With the Ceres Power [CWR] share price having halved so far in 2022, shareholders will be hopeful that the company’s interim half-year results announcement on 22 September will begin to brighten its outlook.
Shares in the group, which develops fuel cell technology for highly efficient fuel and hydrogen electricity generation, have slumped 50.4% year-to-date (through 20 September) as investors continue to shift their attention away from high-growth tech shares.
The company licenses its fuel cell technology to manufacturing partners Bosch and Doosan, and generates royalties when stacks and systems are sold. This business model has allowed Ceres Power to run an asset-light and high-margin operation.
Despite the promising implications of its innovative business model, the stock has fallen out of favour with investors. The company, which incurred a £20.6m loss in 2021, has suffered as the valuations of tech companies have been reconsidered in the last few months. At market close on 16 September, the Ceres Power share price was trading 5.8% above the 52-week low while sitting a considerable 60.8% below the 52-week high.
Ceres Power forecasts revenue decline
In a trading update at the end of July, Ceres Power noted that revenue for the six months to 30 June is expected to sit around £10m. This is a considerable 42.5% decline from the £17.4m in revenue that was seen in the first half of 2021.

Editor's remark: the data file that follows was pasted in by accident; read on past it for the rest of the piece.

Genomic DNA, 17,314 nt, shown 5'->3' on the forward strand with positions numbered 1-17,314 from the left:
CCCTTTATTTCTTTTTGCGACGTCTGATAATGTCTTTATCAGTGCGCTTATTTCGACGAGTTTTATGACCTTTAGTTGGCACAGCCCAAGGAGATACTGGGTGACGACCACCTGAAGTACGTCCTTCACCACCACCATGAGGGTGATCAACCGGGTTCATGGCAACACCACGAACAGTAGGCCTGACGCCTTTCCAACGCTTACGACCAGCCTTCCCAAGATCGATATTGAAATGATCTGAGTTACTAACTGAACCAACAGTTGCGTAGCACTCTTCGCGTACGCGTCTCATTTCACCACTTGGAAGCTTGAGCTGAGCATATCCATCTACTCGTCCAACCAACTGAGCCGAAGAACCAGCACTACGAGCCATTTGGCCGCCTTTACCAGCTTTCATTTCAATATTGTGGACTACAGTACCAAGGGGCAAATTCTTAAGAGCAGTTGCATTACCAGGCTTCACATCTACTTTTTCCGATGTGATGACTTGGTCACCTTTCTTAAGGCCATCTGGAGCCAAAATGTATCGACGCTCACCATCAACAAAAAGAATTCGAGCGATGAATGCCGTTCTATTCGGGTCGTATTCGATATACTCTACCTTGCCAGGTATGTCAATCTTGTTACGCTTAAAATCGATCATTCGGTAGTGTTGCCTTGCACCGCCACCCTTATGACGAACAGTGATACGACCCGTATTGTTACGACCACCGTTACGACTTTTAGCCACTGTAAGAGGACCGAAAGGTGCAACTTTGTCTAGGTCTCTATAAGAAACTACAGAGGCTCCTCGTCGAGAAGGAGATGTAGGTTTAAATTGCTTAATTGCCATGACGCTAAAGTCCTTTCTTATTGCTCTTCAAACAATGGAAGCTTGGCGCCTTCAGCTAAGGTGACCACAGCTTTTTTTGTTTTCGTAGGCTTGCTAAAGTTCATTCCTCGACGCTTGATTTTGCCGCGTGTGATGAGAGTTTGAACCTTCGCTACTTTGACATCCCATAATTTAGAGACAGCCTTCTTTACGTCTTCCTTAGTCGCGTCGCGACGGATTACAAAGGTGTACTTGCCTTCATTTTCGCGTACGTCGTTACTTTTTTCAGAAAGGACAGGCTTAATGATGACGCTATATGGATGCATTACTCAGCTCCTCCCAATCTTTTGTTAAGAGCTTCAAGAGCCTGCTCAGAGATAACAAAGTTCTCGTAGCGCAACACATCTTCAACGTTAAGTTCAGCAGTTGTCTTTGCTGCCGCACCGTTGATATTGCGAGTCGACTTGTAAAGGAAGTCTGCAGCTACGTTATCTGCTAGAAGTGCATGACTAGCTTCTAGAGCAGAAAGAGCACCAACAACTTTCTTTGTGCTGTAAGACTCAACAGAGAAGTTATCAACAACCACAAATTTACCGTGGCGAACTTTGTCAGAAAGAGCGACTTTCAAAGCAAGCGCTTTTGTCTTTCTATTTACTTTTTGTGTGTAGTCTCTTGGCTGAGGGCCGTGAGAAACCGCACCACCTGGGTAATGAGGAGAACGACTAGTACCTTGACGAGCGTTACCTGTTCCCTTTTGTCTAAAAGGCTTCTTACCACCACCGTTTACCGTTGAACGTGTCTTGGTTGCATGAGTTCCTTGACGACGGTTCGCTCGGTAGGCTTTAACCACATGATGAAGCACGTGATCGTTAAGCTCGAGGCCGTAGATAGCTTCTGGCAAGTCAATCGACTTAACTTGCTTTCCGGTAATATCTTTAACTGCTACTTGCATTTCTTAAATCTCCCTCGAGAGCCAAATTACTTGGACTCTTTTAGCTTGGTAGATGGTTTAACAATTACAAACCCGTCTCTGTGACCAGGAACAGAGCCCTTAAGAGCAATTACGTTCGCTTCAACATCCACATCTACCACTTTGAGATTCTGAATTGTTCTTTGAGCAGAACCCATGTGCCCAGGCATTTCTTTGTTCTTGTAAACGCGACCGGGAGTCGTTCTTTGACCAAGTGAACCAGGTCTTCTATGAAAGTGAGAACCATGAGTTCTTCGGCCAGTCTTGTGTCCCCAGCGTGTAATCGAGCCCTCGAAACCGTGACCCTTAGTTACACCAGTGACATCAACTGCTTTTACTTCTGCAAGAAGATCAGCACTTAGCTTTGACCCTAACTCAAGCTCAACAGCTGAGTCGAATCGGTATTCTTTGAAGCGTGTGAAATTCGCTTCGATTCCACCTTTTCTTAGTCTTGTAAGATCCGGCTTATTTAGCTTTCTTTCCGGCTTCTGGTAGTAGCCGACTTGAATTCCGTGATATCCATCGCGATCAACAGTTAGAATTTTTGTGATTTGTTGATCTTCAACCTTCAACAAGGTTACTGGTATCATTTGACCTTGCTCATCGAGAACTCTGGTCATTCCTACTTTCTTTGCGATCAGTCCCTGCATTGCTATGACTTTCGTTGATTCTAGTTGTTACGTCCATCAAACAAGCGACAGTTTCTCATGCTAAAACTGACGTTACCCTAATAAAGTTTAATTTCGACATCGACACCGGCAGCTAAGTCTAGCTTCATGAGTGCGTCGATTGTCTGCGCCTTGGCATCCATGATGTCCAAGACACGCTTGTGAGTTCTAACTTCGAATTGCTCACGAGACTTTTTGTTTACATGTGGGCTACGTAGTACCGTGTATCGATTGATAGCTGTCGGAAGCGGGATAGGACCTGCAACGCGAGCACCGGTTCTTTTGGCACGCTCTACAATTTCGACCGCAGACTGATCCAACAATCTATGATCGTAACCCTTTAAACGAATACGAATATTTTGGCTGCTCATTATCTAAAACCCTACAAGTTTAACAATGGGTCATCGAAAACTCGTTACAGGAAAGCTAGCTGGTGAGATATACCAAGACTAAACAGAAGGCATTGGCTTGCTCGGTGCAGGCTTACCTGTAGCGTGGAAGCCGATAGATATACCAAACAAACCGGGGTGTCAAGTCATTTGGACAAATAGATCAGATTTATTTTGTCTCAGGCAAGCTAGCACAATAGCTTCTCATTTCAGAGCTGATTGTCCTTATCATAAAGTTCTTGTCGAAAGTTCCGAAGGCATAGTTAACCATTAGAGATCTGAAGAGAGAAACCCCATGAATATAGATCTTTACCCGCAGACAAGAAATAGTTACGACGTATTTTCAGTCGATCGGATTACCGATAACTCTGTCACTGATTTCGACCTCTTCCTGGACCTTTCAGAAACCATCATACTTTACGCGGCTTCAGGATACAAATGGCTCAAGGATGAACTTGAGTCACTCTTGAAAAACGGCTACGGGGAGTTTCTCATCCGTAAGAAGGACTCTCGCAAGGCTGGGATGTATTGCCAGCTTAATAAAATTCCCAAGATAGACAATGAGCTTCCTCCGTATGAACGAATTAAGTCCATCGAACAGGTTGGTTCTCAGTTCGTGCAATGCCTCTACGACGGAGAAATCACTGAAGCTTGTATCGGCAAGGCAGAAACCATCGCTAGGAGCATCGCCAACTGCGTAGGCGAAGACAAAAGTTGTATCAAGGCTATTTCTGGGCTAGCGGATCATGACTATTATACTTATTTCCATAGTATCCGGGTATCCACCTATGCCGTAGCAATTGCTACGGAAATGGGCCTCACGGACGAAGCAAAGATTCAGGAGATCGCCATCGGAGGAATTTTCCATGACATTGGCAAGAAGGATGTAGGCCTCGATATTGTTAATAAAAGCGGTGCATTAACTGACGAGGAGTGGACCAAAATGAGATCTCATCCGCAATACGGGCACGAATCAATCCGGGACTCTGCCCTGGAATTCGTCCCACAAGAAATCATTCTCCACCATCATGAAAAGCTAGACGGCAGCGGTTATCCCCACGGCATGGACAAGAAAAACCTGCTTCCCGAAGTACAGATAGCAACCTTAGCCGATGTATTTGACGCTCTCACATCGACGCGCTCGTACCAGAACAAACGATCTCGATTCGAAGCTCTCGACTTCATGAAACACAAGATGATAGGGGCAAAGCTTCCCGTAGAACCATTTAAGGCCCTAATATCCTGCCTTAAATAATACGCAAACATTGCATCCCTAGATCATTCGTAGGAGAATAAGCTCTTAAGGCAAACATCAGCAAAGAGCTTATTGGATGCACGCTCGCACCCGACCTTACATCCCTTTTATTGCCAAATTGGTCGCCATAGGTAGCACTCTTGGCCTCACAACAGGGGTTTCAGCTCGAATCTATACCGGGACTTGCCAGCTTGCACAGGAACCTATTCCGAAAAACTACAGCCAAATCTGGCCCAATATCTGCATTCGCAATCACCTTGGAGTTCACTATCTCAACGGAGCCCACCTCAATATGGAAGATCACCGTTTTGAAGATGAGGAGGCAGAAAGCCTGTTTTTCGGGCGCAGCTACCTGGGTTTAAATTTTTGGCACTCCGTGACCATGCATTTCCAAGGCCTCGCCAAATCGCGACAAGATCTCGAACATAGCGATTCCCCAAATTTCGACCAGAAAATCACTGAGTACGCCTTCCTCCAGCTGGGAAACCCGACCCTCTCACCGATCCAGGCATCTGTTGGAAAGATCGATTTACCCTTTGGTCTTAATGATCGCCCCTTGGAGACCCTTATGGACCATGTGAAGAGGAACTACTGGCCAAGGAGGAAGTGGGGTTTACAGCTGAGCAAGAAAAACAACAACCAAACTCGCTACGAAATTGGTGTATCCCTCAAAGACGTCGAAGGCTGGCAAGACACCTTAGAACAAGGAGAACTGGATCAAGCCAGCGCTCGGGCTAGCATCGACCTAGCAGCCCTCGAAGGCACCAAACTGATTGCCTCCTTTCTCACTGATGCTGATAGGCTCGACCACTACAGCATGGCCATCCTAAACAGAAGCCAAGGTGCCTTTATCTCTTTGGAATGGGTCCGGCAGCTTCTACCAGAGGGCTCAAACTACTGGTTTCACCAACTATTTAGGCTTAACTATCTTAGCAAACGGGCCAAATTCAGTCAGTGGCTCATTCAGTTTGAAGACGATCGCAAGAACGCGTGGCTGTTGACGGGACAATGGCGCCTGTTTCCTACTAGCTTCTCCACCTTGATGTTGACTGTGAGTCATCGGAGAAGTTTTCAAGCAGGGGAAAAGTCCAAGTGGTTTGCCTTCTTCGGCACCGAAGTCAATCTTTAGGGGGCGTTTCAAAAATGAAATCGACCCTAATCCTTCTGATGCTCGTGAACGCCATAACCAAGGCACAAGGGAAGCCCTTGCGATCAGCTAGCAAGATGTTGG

On a more promising note, cash and short-term investments were approximately £221m at the end of June. With the company trading with a market capitalisation of £929.7m as of 20 September, the sizeable cash load gives it a cash-to-market-cap ratio of 23.8%, suggesting a good level of financial stability.
While no half-year profit expectations were released in July’s trading update, it is expected that the group failed to turn a profit in the first six months of the year. Despite its total loss of £20.6m in 2021, the company spent over £31m on research and development as it aimed to continue improving its technology.
Full-year 2022 earnings are expected to improve slightly from those of 2021. According to estimates reported by Ceres power, there will be a full-year loss of approximately £19.4m, while revenue is estimated to rise to £35.5m from the £31.5m reported for 2021.
Analysts upbeat as expansion targets come into view
In February 2022, Ceres revealed it had entered a three-way collaboration with Weichai and Bosch to tap into the growing demand for fuel cell technology in China. In the company’s annual report, it noted that “it could be the largest market for our technology as China addresses its goal towards a low-carbon future”.
China is not the only area of expansion for the company. At the beginning of 2021, the group decided to further potentiate its revenue by producing green hydrogen using electrolysis. In its 2021 annual report, it announced a commitment of £100m to develop electrolysers and a successful fundraising effort of £179m from public markets to fund its expansion into this potentially lucrative space.
There are already early signs that the hydrogen expansion has been a positive move for Ceres Power. At the end of June, the company reported it had signed an agreement with Shell to deliver low-cost hydrogen with its solid oxide electrolyser technology. While the testing phase will run for at least three years, it is a positive sign that Ceres can develop commercially viable technology in the sector.
As a result, analysts are upbeat over Ceres Power shares. Out of seven analysts polled by the Financial Times, five rated the shares a ‘buy’ and two expected the shares to ‘outperform’. From nine analysts giving 12-month price forecasts, there was a median target of 1,200p, which represents a 138.6% upside on the shares’ 16 September closing price.
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